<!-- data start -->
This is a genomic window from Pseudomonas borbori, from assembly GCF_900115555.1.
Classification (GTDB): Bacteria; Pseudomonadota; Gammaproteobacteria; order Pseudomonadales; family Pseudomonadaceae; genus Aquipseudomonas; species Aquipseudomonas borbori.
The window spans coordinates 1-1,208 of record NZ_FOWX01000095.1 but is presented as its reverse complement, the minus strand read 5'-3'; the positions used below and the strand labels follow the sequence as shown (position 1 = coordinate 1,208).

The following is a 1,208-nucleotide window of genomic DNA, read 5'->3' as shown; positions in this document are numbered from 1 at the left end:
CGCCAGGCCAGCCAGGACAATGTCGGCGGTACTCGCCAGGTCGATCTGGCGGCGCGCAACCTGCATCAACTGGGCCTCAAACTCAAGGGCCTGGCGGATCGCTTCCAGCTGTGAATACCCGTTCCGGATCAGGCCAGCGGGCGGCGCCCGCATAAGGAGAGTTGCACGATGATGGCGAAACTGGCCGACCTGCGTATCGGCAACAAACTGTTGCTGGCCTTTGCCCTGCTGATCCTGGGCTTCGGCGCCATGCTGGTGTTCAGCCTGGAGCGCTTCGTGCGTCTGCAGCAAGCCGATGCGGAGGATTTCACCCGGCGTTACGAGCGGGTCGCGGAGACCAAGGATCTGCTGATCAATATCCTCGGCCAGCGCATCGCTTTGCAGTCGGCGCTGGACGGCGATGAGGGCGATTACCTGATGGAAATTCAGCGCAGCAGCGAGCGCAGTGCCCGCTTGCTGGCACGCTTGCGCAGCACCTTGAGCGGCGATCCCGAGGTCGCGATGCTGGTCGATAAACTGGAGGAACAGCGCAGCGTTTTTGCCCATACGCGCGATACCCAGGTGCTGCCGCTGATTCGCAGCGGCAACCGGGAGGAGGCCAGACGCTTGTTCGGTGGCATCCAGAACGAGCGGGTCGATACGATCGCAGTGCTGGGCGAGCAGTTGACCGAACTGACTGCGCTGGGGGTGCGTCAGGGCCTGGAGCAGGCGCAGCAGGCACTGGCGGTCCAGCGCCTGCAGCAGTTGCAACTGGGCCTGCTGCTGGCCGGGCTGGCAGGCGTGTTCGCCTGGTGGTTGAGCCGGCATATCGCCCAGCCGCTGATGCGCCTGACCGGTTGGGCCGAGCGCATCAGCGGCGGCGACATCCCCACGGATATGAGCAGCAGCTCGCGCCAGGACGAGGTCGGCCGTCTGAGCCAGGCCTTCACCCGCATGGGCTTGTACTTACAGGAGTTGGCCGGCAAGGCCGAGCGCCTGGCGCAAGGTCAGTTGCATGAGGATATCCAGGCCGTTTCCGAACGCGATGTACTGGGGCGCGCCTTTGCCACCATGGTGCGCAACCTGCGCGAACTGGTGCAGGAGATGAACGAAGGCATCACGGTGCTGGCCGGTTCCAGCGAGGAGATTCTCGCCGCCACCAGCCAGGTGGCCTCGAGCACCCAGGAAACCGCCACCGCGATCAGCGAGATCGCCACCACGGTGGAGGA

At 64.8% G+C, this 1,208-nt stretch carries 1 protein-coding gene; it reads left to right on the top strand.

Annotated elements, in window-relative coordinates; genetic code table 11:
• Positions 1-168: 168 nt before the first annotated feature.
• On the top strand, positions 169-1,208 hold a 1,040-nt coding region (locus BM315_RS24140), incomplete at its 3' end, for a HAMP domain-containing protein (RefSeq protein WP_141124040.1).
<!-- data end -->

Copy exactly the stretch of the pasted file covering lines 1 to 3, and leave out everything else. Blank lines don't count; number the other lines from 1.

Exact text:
This is a genomic window from Pseudomonas borbori, from assembly GCF_900115555.1.
Classification (GTDB): Bacteria; Pseudomonadota; Gammaproteobacteria; order Pseudomonadales; family Pseudomonadaceae; genus Aquipseudomonas; species Aquipseudomonas borbori.
The window spans coordinates 1-1,208 of record NZ_FOWX01000095.1 but is presented as its reverse complement, the minus strand read 5'-3'; the positions used below and the strand labels follow the sequence as shown (position 1 = coordinate 1,208).